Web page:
Methods: Nineteen individuals with increased risk for cardiovascular disease (CVD) were randomly allocated to either 8 weeks of rIPC (n = 9) or 8 weeks of rIPC + exercise (rIPC + Ex) (n = 10). rIPC was applied three times per week in both conditions, and exercise consisted of 50 min (70% heart rate max) of cycling 3 times per week. Peripheral endothelial function was assessed using flow-mediated dilation (FMD) before and after ischaemia-reperfusion (IR). Cerebrovascular function was assessed by dynamic cerebral autoregulation (dCA) and cerebrovascular reactivity (CVR), and cardio-respiratory fitness (VO) using a maximal aerobic capacity test.

Results: FMD% increased by 1.6% (95% CI, 0.4, 2.8) following rIPC + Ex and by 0.3% (- 1.1, 1.5) in the only rIPC but this did not reach statistical significance (P = 0.65). Neither intervention evoked a change in dCA or in CVR (P > 0.05). VO increased by 2.8 ml/kg/min (1.7, 3.9) following the rIPC + Ex and by 0.1 ml/kg/min (- 1.0, 1.4) following the rIPC only intervention (P = 0.69).

Conclusion: Combining exercise with rIPC across an 8-week intervention does not lead to superior effects in cerebrovascular and peripheral vascular function compared to a repeated rIPC intervention in individuals at risk of CVD.
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http://dx.doi.org/10.1007/s00421-020-04580-6DOI Listing
http://www.ncbi.nlm.nih.gov/pmc/articles/PMC7966185PMC
April 2021

Visualizing and quantifying cutaneous microvascular reactivity in humans by use of optical coherence tomography: impaired dilator function in diabetes.

Am J Physiol Endocrinol Metab 2020 11 21;319(5):E923-E931. Epub 2020 Sep 21.

Cardiovascular Research Group, School of Human Sciences (Exercise and Sport Science), The University of Western Australia, Perth, Australia.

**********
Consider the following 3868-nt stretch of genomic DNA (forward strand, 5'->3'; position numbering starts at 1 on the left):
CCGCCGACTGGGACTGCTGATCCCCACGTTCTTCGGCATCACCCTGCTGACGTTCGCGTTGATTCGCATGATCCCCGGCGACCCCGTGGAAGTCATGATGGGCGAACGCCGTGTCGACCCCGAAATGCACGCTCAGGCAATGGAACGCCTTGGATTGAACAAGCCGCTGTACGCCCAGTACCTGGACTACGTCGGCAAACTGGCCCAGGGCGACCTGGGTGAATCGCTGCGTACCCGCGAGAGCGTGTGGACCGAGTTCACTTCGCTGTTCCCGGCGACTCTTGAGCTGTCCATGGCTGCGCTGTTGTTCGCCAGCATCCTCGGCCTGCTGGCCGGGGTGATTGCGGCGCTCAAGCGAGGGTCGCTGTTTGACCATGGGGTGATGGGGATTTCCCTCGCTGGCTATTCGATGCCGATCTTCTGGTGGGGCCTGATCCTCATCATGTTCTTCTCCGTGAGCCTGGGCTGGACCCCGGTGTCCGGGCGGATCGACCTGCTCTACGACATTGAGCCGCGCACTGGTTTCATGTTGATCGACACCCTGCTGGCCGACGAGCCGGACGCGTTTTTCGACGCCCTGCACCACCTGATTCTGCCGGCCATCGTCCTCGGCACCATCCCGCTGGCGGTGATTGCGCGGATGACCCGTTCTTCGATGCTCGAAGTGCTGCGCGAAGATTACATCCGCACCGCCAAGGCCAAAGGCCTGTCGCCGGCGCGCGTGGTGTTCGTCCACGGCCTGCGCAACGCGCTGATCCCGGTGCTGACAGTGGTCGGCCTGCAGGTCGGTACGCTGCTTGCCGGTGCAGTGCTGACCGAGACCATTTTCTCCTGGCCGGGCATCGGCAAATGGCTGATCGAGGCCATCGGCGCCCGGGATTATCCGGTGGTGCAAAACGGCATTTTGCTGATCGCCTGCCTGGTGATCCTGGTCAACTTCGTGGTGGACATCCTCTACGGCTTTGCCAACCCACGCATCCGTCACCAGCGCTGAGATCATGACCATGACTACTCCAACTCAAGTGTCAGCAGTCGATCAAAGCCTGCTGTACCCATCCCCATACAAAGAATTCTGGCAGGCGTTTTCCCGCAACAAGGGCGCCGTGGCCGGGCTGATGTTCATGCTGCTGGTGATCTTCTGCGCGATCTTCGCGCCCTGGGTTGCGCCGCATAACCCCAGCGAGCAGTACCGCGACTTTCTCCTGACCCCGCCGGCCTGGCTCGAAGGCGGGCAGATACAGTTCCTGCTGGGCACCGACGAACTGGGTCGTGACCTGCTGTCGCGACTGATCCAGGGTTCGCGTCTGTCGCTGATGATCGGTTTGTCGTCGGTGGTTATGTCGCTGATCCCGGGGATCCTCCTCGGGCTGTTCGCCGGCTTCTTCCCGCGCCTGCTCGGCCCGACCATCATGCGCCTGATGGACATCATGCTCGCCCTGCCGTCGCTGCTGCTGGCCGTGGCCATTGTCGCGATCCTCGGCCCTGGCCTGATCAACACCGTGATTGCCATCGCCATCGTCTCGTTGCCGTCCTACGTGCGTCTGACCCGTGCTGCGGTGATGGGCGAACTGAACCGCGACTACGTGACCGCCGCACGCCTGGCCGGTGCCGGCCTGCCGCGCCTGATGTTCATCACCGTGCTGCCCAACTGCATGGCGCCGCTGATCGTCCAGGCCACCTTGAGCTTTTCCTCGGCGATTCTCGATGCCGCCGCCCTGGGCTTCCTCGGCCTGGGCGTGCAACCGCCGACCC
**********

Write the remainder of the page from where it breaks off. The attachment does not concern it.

The pathophysiology and time course of impairment in cutaneous microcirculatory function and structure remain poorly understood in people with diabetes, partly due to the lack of investigational tools capable of directly imaging and quantifying the microvasculature in vivo. We applied a new optical coherence tomography (OCT) technique, at rest and during reactive hyperemia (RH), to assess the skin microvasculature in people with diabetes with foot ulcers (DFU, = 13), those with diabetes without ulcers (DNU, = 9), and matched healthy controls (CON, = 13). OCT images were obtained from the dorsal part of the foot at rest and following 5 min of local ischemia induced by inflating a cuff around the thigh at suprasystolic level (220 mmHg). One-way ANOVA was used to compare the OCT-derived parameters (diameter, speed, flow rate, and density) at rest and in response to RH, with repeated-measures two-way ANOVA performed to analyze main and interaction effects between groups. Data are means ± SD. At rest, microvascular diameter in the DFU (84.89 ± 14.84 µm) group was higher than CON (71.25 ± 7.6 µm, = 0.012) and DNU (71.33 ± 12.04 µm, = 0.019) group. Speed in DFU (65.56 ± 4.80 µm/s, = 0.002) and DNU (63.22 ± 4.35 µm/s, = 0.050) were higher than CON (59.58 ± 3.02 µm/s). Microvascular density in DFU (22.23 ± 13.8%) was higher than in CON (9.83 ± 2.94%, = 0.008), but not than in the DNU group (14.8 ± 10.98%, = 0.119). All OCT-derived parameters were significantly increased in response to RH in the CON group (all < 0.01) and DNU group (all < 0.05). Significant increase in the DFU group was observed in speed ( = 0.031) and density ( = 0.018). The change in density was lowest in the DFU group (44 ± 34.1%) compared with CON (199.2 ± 117.5%, = 0.005) and DNU (148.1 ± 98.4, = 0.054). This study proves that noninvasive OCT microvascular imaging is feasible in people with diabetes, provides powerful new physiological insights, and can distinguish between healthy individuals and patients with diabetes with distinct disease severity.